During an interaction with the Indian community, Jaishankar was asked about his assertive stance and presenting a strong image of the country’s foreign policy position on global platforms.
“I don’t think I am being assertive,” Jaishankar replied.
He further explained that sometimes you end up in situation where you are pressurized to express views with a certain degree of forcefulness
“What often happens, to be very honest with you, is you end up in situations where others try to pressurize you or push you, in a sense, leaving you with no choice but to express your view with a certain degree of forcefulness. I still believe that at the end of the day it’s important to explain yourself…at times there is a lack of fairness in which your position is portrayed. I don’t think we should let that pass. We are not doing justice to ourselves if we do that,” the minister said.
“So I know sometimes it ends up in a certain way. That’s really not me. It’s the context you can say. But as a country, it is important for us to be clear in the projection of our interests, to be articulate and explaining why we are taking the position what we are doing,” he said.
The Minister, unlike his recent predecessors is well known for his straightforward and unambiguous comments, often free from diplomatic sugarcoat.
Earlier during his visit to Australia, Jaishankar gave a blunt response to the question on whether India should reconsider its relationship with Russia in light of the situation in Ukraine and lessen its reliance on Russian weaponry. He said, “We have a substantial inventory of Soviet and Russian-origin weapons. And that inventory actually grew for a variety of reasons. You know, the merits of the weapons systems themselves, but also because for multiple decades, Western countries did not supply weapons to India, and in fact, saw a military dictatorship next to us as the preferred partner.”
Earlier in June, Jaishankar had slammed Europe for its constant criticism of India for purchasing Russian oil even as he questioned the US’ decision to not lift the sanctions on Iranian and Venezuelan oil. Europe has to grow out of the mindset that “its problems are the world’s problems,” he had said.
Jaishankar had also said that, “India is on the side of peace, and will remain firmly there. We are on the side that respects the UN Charter and its founding principles.”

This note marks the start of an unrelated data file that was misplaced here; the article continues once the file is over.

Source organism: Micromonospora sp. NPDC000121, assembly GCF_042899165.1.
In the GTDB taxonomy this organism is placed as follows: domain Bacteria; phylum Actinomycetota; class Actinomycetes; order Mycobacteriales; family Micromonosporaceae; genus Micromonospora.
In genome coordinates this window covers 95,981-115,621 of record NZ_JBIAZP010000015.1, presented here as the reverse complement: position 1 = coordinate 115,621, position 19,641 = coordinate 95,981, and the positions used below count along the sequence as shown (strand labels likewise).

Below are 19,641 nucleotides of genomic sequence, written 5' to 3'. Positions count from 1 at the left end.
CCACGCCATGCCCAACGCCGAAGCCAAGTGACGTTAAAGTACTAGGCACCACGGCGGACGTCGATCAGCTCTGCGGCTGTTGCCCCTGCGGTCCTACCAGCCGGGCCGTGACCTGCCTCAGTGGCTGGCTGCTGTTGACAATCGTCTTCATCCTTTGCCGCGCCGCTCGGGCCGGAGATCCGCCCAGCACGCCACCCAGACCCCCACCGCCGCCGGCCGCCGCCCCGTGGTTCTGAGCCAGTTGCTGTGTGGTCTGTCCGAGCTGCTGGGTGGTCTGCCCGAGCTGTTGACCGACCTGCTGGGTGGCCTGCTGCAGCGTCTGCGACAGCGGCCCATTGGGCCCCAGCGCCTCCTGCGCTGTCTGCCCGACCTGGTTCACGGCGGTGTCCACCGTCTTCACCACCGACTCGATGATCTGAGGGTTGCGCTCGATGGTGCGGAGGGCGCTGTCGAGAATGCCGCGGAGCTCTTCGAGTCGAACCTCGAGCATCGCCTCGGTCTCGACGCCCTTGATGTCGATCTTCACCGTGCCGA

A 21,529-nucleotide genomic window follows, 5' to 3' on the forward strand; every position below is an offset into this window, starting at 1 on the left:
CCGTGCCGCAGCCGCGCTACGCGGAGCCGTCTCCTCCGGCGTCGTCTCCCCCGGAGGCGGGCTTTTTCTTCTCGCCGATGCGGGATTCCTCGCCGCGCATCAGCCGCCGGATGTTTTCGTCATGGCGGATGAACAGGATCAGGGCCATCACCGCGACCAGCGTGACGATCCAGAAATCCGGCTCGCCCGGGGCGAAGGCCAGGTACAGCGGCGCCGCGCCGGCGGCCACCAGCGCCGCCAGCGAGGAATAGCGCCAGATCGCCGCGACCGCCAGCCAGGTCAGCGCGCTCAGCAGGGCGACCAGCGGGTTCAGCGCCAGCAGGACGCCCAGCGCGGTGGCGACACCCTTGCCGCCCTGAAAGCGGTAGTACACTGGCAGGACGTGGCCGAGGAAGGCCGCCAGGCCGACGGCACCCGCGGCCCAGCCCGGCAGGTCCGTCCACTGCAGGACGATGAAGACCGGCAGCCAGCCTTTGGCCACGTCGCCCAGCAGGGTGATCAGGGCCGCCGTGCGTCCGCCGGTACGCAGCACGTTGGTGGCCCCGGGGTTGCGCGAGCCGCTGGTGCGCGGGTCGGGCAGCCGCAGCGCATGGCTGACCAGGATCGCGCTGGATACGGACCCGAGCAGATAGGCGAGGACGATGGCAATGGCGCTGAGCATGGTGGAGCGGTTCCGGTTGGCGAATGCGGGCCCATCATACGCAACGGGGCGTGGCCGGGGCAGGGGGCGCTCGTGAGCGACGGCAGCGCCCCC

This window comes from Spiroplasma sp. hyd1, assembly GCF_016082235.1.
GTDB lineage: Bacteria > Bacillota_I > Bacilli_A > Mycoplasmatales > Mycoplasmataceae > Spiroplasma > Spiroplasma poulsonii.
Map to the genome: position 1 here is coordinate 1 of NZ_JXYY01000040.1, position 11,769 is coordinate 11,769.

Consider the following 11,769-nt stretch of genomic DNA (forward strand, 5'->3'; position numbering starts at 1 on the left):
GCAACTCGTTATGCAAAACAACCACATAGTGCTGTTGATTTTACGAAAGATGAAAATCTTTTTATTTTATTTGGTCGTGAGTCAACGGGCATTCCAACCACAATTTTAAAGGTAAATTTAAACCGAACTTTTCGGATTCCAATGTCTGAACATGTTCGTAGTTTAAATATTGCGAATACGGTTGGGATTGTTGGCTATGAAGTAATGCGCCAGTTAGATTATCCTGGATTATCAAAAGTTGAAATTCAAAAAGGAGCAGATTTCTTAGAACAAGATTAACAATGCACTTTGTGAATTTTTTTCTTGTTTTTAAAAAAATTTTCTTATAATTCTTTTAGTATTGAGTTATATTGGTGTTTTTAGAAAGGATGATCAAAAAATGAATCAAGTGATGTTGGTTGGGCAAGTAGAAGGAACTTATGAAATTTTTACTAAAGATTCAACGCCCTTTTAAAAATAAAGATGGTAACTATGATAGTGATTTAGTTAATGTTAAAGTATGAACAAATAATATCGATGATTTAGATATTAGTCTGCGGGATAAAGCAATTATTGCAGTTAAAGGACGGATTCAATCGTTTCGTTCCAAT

In September, PM Modi had told Russian President Vladimir Putin that this is not the right time for war with Ukraine. The United States media heaped praises on PM Modi over this statement to Putin. The conversation between both leaders was widely carried out by the mainstream American media.
During his interaction in Egypt, Jaishankar also reiterated the importance of independent-minded countries speaking their mind as the world is getting very polarized.
“Necessary for independent-minded countries to speak their mind as the world is getting very polarized… Richer countries not fully grasping how poorer countries are being hurt by what’s happening in the world. It’s a very stressful, unhappy world today. Countries struggling,” said Jaishankar.
Jaishankar further stated that the relationship between India and Egypt is good. “The possibilities are greater, there is enthusiasm in India to explore it. Tomorrow I will meet the Egyptian President, Abdel Fattah El-Sisi and reiterate the strong personal commitment of Prime Minister Narendra Modi to growing this relationship,” he said.
Talking about trade relations, he said, “One of the interesting development in our trade relations is that Egypt has started importing wheat from India. The good thing about Egypt is that the trade has been reasonably balanced from both sides.”
Speaking about the Covid pandemic, Jaishankar shared the success story of India – lessons learnt from covid, bringing back Indians during the time of the pandemic and how India became the pharmacy of the world.
“We are carrying on extrapolating our lessons during covid… health system moving to cover 100s of millions of people, programs for home ownership- almost 25 million houses given in the past few years. It’s a society where remarkable changes are happening on the ground,” said EAM in Egypt.
“We made an unprecedented effort to bring back Indians home during covid. This is an India today, capable of doing big things. It has proven that it can rise to challenges,” added Jaishankar.
“Our reputation as the pharmacy of the world has grown. We are a health hub for many countries. People would be surprised at the number of foreigners visiting India for medical purposes, not just in our immediate neighbourhood but Gulf, east-Africa, and central Asia… I now see the prospect of Indian hospitals going out of India,” said EAM in Egypt.
Source : Mint